BY EGLE GERULAITYTE
Meeting Aida Valenti is like being hit by a crazy energy bomb. She’s loud. She’s from Long Island.
She’s tiny, but she’s someone you really, really don’t want to piss off. And at the same time, she’s someone who’ll be the first to help you get your bike back up.
Aida is now on her way to riding round the world on her Suzuki DR650 with her friend and fellow New Yorker, Paul Arcaria. Having met Paul a year ago, Aida’s decided to join him on a three-year motorcycle adventure in the Americas, Australia, Asia, Europe and possibly, beyond.
Aida, do you feel ready to take on the world?
Are we ever really ready for anything huge in our lives to happen? I guess I’m as ready as I can be. Paul and I have listened and taken note of what others who have been on similar trips have done. We have taken as many precautions as we can. From tools to spare parts, and medications to camping gear, we have tried to prepare for everything. Unfortunately, it’s the one thing that we didn’t see coming that will probably happen.
Throughout the years I have been on several one, two or three-week road trips, so I’ve done some “mini-adventures”. The biggest difference is going to be the amount of time on the road and the type of road itself. Most of my trips have been on asphalt. I’m actually looking forward to the challenges that dirt will bring.
You’re leaving your 13 year-old daughter behind for two years. How are you coping with this?
Leaving my daughter is going to be the hardest part of this whole trip. I’m a pretty strong person both physically and mentally. I have the ability to push myself farther and farther in anything I do, but I’m not sure how I’ll get past not being around her. It will break my heart every day. I’m just thankful that we have computers and internet. I’m counting on that to get me through the tough times.
My daughter is staying with my husband (her father). She is very proud of the fact that I am pursuing a dream and supports my decision to go. Both she and my husband Chris will have chances to travel and meet me along the way, giving them the opportunity to see the world, too. My son Michael is now 23 and lives on his own.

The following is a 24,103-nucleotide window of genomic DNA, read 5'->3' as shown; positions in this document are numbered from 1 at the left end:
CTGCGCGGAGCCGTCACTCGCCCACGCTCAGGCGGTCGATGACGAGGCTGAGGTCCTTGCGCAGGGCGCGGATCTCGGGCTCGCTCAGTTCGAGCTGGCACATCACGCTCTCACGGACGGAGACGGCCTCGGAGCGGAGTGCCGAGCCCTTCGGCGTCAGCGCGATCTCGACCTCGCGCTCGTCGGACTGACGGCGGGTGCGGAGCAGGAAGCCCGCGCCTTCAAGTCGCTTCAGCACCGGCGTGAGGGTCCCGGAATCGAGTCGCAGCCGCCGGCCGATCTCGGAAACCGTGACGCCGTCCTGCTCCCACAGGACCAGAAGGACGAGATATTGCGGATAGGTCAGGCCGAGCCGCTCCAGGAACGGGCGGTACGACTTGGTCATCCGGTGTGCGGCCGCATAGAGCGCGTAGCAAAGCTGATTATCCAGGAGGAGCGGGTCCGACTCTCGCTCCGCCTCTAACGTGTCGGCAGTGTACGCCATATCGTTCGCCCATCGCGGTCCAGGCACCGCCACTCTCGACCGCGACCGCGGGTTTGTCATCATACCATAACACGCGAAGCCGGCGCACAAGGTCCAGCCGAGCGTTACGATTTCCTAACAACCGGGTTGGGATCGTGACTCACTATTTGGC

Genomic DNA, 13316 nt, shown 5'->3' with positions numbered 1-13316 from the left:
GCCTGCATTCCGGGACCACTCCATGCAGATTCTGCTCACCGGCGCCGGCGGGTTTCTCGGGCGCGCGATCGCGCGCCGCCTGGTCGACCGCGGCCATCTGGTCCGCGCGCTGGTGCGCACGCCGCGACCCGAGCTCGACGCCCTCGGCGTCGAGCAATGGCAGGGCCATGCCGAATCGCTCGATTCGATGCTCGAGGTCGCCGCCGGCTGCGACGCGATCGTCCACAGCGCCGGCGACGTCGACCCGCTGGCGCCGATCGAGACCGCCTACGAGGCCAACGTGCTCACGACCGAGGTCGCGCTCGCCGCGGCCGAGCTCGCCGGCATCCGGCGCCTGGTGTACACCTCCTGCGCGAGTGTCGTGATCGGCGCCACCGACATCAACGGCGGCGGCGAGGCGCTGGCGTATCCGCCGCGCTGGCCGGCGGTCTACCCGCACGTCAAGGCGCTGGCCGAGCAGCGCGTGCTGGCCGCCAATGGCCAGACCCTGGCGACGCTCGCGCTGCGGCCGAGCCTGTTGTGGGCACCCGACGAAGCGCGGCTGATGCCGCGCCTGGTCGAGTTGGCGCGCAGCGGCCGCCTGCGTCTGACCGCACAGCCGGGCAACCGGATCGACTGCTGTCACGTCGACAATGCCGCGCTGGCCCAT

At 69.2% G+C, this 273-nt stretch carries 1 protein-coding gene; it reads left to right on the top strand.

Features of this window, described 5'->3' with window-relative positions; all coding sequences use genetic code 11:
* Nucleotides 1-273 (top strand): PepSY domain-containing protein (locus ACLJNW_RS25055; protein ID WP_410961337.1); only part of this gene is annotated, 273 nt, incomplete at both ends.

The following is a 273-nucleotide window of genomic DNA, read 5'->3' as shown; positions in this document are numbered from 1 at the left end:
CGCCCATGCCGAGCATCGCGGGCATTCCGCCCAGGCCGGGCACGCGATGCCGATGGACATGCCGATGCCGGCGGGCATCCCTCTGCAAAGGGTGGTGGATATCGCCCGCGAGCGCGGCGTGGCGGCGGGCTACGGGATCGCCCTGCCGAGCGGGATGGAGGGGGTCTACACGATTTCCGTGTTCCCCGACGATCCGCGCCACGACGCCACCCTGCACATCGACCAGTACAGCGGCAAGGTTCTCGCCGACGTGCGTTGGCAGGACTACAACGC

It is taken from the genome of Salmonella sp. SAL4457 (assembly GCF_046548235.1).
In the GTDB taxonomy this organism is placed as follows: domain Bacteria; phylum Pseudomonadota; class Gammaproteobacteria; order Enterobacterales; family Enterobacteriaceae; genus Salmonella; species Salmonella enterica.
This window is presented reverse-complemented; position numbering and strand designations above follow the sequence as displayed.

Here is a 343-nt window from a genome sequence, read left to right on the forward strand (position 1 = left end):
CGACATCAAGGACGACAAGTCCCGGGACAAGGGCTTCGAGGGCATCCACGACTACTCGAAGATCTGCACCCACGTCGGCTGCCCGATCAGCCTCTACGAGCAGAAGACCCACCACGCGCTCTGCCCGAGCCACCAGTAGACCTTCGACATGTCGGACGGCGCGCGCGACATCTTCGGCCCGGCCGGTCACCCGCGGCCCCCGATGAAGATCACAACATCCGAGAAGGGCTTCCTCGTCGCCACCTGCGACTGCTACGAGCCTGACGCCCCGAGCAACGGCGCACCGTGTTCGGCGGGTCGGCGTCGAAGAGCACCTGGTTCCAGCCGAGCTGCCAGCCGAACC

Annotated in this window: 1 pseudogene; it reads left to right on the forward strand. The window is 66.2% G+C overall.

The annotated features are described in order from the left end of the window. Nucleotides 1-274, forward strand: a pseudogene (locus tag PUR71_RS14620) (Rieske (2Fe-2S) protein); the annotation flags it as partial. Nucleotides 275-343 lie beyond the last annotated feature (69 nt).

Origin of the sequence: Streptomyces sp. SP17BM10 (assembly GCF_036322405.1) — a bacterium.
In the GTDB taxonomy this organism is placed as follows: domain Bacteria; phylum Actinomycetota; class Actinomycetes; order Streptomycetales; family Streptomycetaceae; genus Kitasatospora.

As far as for leaving now as opposed to waiting, that is a question I’m asked quite often. I will miss my family regardless of when I leave. Leea is thirteen and clearly not a baby anymore, but at the same time not an adult either. She still needs her mother, but we always need our mothers in some measure. Life changes, things happen and we can’t control everything. I have the opportunity to go on this adventure now, so, I’m seizing the moment. I’m setting an example for both of my children to not give up on something just because it’s difficult.
Can’t help but ask the most common question RTW travelers are asked: how can you afford this?
I am paying for this trip with some money I’ve saved throughout the years. My piggy bank, so to speak. I also sold things that I didn’t use anymore: Camera equipment, old jewelry, one of my motorcycles. In order to keep costs low, I reached out and secured some product sponsorships. My partner and I will be camping and and couch-surfing as much as possible. The idea is to go out into the world to experience and explore. That is something you can’t do from inside a hotel room.
Do you have any anxieties about certain countries or regions of the world?
– The only anxiety I really have is of the Middle East and Africa. For the most part Paul and I will avoid those regions. As far as “bad” people are concerned, I live in New York, where there are assholes everywhere!
I am leaving a family behind to go on this adventure. There is only so much terrain we can cover in three years. I don’t want to rush everywhere, as that would take away from the whole experience. Just because we don’t plan on going there today doesn’t mean we won’t still go there. As you know, life on the road isn’t set in stone.
Is the traveling or the motorcycling a more important part for you?
– I love to travel and I love to be on two wheels, so they are equally important. The third element of this trip is going to be culture. To experience different cultures and immerse myself, is really going to be exciting. Sharing that part of the trip through my photography is going to tie it all together.
What’s your definition of adventure?
Adventure for me is pushing myself beyond my comfort zone. Seeing, feeling, tasting, listening, smelling, doing something new or different. Doing without overthinking. Going for it.
Do you expect this trip to change you as a rider, as a traveler, as a person?
I’m sure this trip will change me in many ways. I hope to become a better rider and learn more of the mechanical side of the bike. To be able to fix anything would be a plus. I hope to be able to relax a little. Living on Long Island I am always on the go. I would like to be able to look around and take things in a little more.
Follow Aida and Paul’s adventures: Life Unloaded RTW